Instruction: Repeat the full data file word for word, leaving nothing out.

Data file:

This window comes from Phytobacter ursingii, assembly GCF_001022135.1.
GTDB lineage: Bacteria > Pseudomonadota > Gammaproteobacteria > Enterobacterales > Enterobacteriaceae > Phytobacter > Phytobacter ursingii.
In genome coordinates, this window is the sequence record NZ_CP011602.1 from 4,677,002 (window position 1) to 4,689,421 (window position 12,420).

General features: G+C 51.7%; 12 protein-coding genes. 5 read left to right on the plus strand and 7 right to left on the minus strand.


This window comes from Phytobacter ursingii, assembly GCF_001022135.1.
GTDB lineage: Bacteria > Pseudomonadota > Gammaproteobacteria > Enterobacterales > Enterobacteriaceae > Phytobacter > Phytobacter ursingii.
In genome coordinates, this window is the sequence record NZ_CP011602.1 from 4,677,002 (window position 1) to 4,689,421 (window position 12,420).

General features: G+C 51.7%; 12 protein-coding genes. 5 read left to right on the plus strand and 7 right to left on the minus strand.